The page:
Coalition honors smoke-free workplaces

August 23, 1998|By JULIE E. GREENE

Sixty-eight Washington County businesses and organizations were recognized Friday morning for having smoke-free workplaces.

The Trans Potomac Prevention Coalition had certificates for all 68, although representatives from only seven attended a recognition breakfast at the Venice Inn.

The recognition breakfast was part of a state-funded awareness campaign the coalition has been promoting for 10 months about the dangers of second-hand smoke, said Don Griffin, program director.

Coalition officials found many places were already smoke-free, but encouraged others to join, Griffin said.

Douglas Sowers said he and his wife, Susan, are both nonsmokers so they decided to make their new business office smoke-free when it opened in January.


Many of the employees of Beaver Creek Construction and Supply work outdoors, where they can smoke, said Sowers, who co-owns the business with his brother. The only smoker who works in the office respects the smoke-free environment, he said.

Sowers said they try to encourage their employees not to smoke by example rather than pointing a finger at them.

David Huntzberry with Longmeadow Eyecare said he made his workplace smoke-free because he finds smoke offensive.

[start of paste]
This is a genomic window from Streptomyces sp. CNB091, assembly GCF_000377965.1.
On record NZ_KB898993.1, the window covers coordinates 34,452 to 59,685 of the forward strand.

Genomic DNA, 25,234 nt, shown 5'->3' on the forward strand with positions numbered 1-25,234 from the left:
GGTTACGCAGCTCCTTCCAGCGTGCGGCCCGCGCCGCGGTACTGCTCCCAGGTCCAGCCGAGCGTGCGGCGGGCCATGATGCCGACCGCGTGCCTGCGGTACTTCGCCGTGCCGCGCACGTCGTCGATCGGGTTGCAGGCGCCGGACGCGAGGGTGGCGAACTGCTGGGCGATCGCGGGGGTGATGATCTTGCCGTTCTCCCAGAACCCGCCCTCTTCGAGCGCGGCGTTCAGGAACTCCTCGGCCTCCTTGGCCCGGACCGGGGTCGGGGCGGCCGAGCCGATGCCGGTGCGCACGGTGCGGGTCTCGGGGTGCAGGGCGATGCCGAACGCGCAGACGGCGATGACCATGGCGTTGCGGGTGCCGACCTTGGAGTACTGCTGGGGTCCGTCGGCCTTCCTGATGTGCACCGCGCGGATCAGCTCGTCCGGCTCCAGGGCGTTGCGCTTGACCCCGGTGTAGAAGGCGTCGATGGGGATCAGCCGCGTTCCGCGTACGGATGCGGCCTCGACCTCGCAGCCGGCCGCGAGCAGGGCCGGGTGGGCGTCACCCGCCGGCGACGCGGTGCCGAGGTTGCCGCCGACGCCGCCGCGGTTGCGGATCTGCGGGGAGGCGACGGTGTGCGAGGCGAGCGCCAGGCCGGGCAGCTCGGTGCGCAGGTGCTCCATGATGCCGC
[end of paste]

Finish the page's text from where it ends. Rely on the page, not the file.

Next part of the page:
The employees he has had over the years who smoked always went outside to smoke, he said.

"I'm sure patients in a waiting room don't want to be bothered" by smoke, Huntzberry said.

Some people who are bothered by smoke refuse to file official complaints against their employer because they're afraid of repercussions, said Nell Stewart, coordinator of the Washington County Health Department's Stop Smoking Program. The department also received a certificate.

The Maryland Occupational Safety and Health program would protect them, Stewart said.

Only employees, not customers, can file complaints because it is a labor law and not a consumer protection law, Stewart said.

A 1995 state law restricts smokers in the workplace to a smoking room, health officials said. There are exceptions, such as places that serve liquor, private clubs and workplaces occupied only by family members, officials said.

The coalition has a smoke-free dining guide that can be picked up at the Hagerstown-Washington County Chamber of Commerce or a local tourism office.

The coalition, formed three years ago, also operates in Morgan and Berkeley counties in West Virginia, Griffin said.

The Herald-Mail Articles